George Brown students propose Blackburn name for new residence

Dennis Hanagan –

Naming the new George Brown College student residence in the West Don Lands area after black businessman Thornton Blackburn and his wife Lucie would be a source of inspiration for Geneve Gray.

Gray is black and studying business at the college where she serves as director of finance and operations for the student association.

The Blackburns, who escaped slavery in the U.S. and lived in Corktown in the 1800s, established Upper Canada’s first cab business. It was the jumpstart for the development of future cab companies.

Plaque honours the Blackburns at the old Sackville Street Public School.

Plaque honours the Blackburns at the old Sackville Street Public School.

“The fact his small idea now is traveling through Toronto is a big inspiration. His small seed just travels” Gray said in an interview.

“Coming from African descent that would be one of the few honours in our community to have a building named after an African-American family,” she said.

The Blackburns lived on land that is now the front yard at Inglenook Community High School (formerly Sackville Street Public School) at Eastern Ave. and Cherry St.

The George Brown student residence, which will open after the 2015 Pan Am Games, is near the same intersection. Students will be able to look out their windows and see the homestead of their namesake.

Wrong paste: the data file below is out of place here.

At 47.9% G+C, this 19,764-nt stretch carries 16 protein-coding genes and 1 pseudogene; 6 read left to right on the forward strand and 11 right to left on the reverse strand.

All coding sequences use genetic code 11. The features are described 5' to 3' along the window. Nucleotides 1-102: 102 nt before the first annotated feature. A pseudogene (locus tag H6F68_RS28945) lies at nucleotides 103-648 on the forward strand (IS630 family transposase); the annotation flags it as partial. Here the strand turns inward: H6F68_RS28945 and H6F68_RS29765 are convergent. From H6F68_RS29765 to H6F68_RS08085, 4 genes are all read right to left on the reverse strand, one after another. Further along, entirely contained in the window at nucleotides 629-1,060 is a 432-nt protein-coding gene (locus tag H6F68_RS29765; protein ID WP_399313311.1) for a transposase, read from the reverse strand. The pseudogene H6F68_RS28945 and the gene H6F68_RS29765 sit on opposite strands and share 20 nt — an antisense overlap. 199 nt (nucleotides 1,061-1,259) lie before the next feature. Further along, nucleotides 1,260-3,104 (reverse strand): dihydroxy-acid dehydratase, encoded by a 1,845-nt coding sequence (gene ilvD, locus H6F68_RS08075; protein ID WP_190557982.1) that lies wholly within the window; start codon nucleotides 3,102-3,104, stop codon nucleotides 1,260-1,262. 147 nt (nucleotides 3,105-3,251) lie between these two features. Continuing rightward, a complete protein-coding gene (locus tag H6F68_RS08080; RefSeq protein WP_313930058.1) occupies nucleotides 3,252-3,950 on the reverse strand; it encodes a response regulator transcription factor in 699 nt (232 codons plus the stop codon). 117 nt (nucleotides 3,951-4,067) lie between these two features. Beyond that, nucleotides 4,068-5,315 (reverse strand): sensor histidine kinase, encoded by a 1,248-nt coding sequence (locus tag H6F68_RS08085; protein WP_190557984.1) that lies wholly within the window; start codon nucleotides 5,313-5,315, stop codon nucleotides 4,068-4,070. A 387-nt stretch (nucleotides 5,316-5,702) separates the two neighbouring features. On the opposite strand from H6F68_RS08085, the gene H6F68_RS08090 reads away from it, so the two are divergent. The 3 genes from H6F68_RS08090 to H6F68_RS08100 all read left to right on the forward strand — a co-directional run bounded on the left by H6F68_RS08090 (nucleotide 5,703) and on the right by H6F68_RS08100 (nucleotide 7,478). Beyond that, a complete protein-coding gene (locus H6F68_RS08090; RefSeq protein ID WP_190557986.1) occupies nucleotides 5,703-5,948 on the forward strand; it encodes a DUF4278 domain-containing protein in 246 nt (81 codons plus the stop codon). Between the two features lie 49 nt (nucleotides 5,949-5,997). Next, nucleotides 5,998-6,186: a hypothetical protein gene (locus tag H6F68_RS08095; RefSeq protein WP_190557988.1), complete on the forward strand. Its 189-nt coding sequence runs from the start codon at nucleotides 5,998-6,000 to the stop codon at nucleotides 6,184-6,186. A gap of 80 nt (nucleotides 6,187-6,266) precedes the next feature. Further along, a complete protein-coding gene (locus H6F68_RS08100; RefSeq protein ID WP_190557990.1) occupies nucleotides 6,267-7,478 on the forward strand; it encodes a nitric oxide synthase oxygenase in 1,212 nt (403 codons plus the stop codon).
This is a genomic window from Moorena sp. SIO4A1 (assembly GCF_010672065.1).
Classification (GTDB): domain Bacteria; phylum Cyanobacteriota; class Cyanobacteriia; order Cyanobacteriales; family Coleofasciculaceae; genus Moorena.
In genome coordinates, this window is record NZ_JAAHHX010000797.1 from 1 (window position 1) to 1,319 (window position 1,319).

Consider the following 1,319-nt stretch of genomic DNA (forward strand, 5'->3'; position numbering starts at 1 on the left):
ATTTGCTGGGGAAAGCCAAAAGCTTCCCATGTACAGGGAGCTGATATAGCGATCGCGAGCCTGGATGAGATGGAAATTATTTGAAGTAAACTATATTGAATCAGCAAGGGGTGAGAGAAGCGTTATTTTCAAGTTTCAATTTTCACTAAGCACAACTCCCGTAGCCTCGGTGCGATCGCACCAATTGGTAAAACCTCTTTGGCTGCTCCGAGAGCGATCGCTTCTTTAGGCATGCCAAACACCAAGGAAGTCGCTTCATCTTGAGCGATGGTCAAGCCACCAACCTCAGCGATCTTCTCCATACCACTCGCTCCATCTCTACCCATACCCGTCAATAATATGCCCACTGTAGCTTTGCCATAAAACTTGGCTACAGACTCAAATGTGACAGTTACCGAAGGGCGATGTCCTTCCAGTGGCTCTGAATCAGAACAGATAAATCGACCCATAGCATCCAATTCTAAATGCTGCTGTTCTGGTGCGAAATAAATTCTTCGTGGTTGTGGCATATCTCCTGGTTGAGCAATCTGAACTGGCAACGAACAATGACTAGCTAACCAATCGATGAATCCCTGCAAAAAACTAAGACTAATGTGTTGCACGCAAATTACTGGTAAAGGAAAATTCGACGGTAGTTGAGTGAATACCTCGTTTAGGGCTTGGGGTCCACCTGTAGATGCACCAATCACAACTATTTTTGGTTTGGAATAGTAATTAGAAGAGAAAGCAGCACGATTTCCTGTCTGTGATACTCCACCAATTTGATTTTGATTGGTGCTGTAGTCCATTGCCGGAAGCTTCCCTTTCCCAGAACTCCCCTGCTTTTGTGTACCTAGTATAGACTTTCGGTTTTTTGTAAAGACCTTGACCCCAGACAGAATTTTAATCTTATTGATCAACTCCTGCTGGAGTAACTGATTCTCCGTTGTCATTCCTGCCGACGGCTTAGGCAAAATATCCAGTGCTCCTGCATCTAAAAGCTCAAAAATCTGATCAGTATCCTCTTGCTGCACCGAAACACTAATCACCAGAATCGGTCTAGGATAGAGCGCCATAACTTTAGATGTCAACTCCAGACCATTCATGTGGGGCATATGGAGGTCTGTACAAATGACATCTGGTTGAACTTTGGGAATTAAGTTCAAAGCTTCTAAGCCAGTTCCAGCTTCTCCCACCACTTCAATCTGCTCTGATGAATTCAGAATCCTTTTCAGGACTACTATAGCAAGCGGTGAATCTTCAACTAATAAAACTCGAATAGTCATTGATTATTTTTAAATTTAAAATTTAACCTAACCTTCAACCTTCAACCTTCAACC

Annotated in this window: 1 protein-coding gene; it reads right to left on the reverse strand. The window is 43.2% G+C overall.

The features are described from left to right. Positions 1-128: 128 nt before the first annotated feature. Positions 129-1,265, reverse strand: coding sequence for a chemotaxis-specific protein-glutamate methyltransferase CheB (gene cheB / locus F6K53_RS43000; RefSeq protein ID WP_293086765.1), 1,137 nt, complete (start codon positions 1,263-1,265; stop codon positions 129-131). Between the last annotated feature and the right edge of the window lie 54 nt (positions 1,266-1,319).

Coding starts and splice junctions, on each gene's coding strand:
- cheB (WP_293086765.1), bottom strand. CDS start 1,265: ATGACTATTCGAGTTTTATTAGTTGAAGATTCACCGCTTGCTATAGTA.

The college will make a decision about the naming in mid-October. The student association has been campaigning for the Blackburn name and so has the West Don Lands Committee (WDLC).

“We don’t do a very good job honouring our heroes and we particularly don’t do a good job honouring our heroes that are outside the mainstream,” committee co-chair Cynthia Wilkey told The Bulletin.

“The college has an incredibly diverse student body and this is an incredible way for the college to act on its commitment to diversity,” said Wilkey.

After escaping slavery in Kentucky, the Blackburns settled in Toronto in 1834. When Thornton died he his estate was valued at $18,000—a big sum in those days and a testament to the Blackburns success in business.

Their first cab stand was at Church and King. The business, with its one red and yellow horse-drawn cab, was known as The City. The Blackburns reached the point that they became founding members of Little Trinity Church on King St. E. near Parliament.

Blackburn worked with Globe newspaper publisher and Father of Confederation George Brown in the anti-slavery movement. They were executives on the Canadian Mill and Mercantile Association that raised funds to build businesses to employ fugitive slaves. They’re buried just feet apart at the Toronto Necropolis Cemetery.

Blackburn and his wife were the subject of the first interpretation of Upper Canada’s Fugitive Offenders Act. The governor of Michigan wanted the couple extradited to America but Upper Canada refused and so became known as a safe haven for an estimated 40,000 slaves who fled here.

“The fact our school is named after George Brown and the fact they worked together in the 1800s, that is enough to say the residence should be named the Blackburns Residence,” said Gray.

While Gray is inspired by the Blackburns, Wilkey is inspired by the students. “It’s very exciting to see young people actually being prepared to look back (at history) as well as into their future,” she said.